Categories > Anime/Manga > Saiyuki > in your philosophy

in your philosophy

by Neo-rin 0 reviews

There are more things in heaven and earth, Horatio.

Category: Saiyuki - Rating: PG-13 - Genres: Angst, Drama, Romance - Characters: Cho Hakkai, Sha Gojyo - Warnings: [!!] - Published: 2005-06-04 - Updated: 2005-06-04 - 747 words

in your philosophy
by Neo-rin
prologue: dream eater

The nightmares are recurring. I still get them. I get them so regularly, I should be used to them by now. I’m not. No one gets used to nightmares—not me, not you, not Genjyo Sanzo. Not even the ones who have the same nightmares, the same reason for jackknifing into a sitting position and finding the only thing that’s got a physical hold of you is the coverlet, the same thing, every night, all night. In fact, you could even say the ones who have the same nightmares over and fucking over are the ones who have no chance whatsoever of getting used to them.

There’s something about repetition in that context. Lather, rinse, repeat. Wake up, forget, sleep, dream, repeat.

Hakkai wakes up with a whisper on his lips, and I’m pretty sure I’m the only one who hears it; it’s a nightmare by itself.

And like a nightmare, a language by itself, it’s gone, fades away, dies, escapes him. After a while, it doesn’t come back. After a while, he sleeps easy, and life is good if you can watch him breathe like that. Rise. Fall. Like the tide. The whispers are gone. They escaped him.

But not me.

There’s a place, and it sure as fuck isn’t the back of a jeep with the emergency brake pulled, surrounded by people who think you’re a shithead, think it so loudly it echoes in their eyes. Actually, it’s a cottage, sort of, small in perimeter, with rotted wood floors and rotted wood walls, probably termite-infested by now, in its emptiness a syllogism of the deepest pits of a hell too personal to adequately describe with these words, with this pen, so I’ll save that, stow it for another time, a time that’ll come soon, a time when I don’t feel guilty describing the sins of the father, my father, for pulling the gun on the race of a something-thousand sperm cells aching to become the next Indian tragedy.

See, at least his death was an accident.

Hers wasn’t.

So there’s a place, right? And it always, always steals me away. And in this place, in this shithole cottage that smells like my brother’s breakfast and rain-rotted trees, I just sit on my knees and I get hit, over and over, and I break a promise I made, to myself, to my brother, and the tears don’t stop falling, except they haven’t started. There is no place. There are no tears. There are no fists and pointy ears. There is no woman in a pink dress. Only one hottie has actually dumped me and he’s sitting right in front, softly snoring (nobody’s perfect, but he’s damn close, at least), his hair like bird-feathers, blacker than the sky overhead—starless for once, so there goes one more excuse for the insomnia, down the drain, out of sight, out of mind. Fuck, I hate sleep.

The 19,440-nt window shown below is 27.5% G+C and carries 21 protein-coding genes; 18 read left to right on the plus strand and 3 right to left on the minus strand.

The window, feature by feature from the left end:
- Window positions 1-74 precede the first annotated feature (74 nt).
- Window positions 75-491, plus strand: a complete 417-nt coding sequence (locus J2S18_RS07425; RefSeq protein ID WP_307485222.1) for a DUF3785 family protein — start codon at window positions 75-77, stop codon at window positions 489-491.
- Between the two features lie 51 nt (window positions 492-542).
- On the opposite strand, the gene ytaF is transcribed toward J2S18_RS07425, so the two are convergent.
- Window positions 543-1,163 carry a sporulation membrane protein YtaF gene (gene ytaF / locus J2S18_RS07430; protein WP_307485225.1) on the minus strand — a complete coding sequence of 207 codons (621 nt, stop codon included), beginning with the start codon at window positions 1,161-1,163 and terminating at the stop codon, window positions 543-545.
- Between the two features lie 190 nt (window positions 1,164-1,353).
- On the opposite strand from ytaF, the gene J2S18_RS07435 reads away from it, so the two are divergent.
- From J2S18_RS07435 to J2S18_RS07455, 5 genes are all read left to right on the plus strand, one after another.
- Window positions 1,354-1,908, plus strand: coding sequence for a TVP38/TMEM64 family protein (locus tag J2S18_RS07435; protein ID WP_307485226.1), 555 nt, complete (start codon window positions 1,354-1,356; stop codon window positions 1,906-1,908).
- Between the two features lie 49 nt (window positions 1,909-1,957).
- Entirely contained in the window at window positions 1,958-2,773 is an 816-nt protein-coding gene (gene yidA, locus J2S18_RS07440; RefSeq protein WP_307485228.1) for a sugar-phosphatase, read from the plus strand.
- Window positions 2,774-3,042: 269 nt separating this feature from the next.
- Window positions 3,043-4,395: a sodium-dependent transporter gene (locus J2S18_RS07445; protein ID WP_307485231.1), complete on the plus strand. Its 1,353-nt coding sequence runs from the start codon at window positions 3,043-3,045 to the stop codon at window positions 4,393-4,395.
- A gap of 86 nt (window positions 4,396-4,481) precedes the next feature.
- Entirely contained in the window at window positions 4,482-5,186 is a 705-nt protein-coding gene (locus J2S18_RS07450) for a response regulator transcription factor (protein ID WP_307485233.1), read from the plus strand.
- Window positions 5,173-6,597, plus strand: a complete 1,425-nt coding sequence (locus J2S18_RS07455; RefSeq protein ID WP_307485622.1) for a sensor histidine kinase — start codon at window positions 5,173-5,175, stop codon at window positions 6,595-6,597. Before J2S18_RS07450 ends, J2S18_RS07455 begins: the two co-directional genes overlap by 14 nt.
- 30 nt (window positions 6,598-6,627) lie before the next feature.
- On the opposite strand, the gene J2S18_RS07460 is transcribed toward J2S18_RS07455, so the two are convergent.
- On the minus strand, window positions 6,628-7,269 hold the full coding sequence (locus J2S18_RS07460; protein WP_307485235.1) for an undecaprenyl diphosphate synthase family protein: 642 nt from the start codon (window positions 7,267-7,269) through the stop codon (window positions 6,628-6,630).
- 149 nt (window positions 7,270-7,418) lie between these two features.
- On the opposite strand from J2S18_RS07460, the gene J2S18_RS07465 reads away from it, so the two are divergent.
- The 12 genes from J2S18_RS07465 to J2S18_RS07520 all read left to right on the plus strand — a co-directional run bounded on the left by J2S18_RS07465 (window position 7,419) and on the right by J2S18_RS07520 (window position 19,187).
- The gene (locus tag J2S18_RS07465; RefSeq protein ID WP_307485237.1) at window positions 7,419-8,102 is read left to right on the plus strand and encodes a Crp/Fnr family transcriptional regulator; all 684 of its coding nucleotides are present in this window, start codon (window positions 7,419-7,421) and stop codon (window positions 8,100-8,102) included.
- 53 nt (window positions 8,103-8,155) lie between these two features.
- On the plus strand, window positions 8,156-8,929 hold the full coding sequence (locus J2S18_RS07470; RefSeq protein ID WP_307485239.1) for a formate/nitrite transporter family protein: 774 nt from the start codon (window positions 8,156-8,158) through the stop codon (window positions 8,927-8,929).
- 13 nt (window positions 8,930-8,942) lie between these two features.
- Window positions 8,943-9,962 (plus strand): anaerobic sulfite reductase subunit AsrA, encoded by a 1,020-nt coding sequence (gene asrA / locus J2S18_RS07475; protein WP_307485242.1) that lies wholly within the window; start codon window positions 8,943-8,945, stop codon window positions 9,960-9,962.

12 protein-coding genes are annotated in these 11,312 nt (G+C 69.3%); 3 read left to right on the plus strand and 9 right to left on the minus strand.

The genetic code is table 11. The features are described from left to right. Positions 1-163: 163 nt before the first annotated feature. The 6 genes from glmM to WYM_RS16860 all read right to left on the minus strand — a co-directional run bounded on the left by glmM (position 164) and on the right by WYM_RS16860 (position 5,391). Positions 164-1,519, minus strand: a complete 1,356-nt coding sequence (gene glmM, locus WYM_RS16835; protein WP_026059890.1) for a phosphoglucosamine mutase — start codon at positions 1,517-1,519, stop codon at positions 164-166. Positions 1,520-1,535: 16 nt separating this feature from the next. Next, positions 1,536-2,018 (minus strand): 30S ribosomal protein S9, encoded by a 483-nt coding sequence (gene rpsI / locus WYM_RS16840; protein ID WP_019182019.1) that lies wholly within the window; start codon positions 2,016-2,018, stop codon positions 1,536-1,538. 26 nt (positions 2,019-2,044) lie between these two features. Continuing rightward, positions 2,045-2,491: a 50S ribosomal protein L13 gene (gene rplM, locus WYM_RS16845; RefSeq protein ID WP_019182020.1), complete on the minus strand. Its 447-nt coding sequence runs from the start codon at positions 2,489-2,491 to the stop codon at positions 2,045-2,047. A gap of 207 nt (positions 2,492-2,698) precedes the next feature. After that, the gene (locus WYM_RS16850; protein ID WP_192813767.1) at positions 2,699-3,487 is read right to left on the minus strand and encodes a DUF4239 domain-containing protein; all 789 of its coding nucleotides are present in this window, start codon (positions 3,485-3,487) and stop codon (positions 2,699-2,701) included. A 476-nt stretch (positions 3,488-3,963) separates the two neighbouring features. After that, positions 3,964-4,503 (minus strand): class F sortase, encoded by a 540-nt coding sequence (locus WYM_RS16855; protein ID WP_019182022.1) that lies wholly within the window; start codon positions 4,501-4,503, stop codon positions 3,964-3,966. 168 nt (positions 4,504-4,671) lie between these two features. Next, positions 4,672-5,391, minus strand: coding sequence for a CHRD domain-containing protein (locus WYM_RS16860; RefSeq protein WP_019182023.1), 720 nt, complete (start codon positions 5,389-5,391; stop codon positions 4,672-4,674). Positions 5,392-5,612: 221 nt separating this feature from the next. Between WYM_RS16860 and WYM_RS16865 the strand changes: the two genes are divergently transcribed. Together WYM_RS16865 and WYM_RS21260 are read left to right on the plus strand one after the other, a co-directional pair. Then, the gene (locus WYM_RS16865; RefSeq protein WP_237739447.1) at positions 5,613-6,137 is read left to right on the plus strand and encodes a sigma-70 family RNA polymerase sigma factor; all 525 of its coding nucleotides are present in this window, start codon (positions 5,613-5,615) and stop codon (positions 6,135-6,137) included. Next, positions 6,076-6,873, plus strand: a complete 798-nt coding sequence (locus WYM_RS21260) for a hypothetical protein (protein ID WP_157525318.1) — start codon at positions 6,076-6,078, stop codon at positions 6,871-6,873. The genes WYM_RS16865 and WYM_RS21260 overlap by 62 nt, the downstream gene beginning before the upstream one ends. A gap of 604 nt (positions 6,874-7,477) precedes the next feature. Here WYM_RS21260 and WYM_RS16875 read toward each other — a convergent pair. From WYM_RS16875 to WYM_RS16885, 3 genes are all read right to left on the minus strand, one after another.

And sometimes—now-times—he squeaks in his sleep and there’s that whisper, again, on his too-pretty lips, a language again, old as sin itself, and that not-woman stops hitting me; there’s a sense of urgency, there, in that not-place, in that dream, and, suddenly, I’m not the boy anymore, I’m not twelve years old and staring death in the face as though it’s the most beautiful thing I’d ever seen (and maybe, back then, it was). I’m twenty-two. I’m only as old as I feel.

I kill her.

I kill my mother, my own /mother/, like I killed her on the steps to Kami-sama’s; I smear her blood on my fingertips, feel absolutely /nothing/, and I run out of that cottage like a bat out of hell (which doesn’t make sense; bats don’t /run/) to find that, to find that language, reverberating in the unending black, that dark, dark language, the only form of communication between slayer and healer. And I wake up. And that selfsame hottie squeaks in his sleep again, and, oh, look, he’s having a nightmare.

Imagine that.
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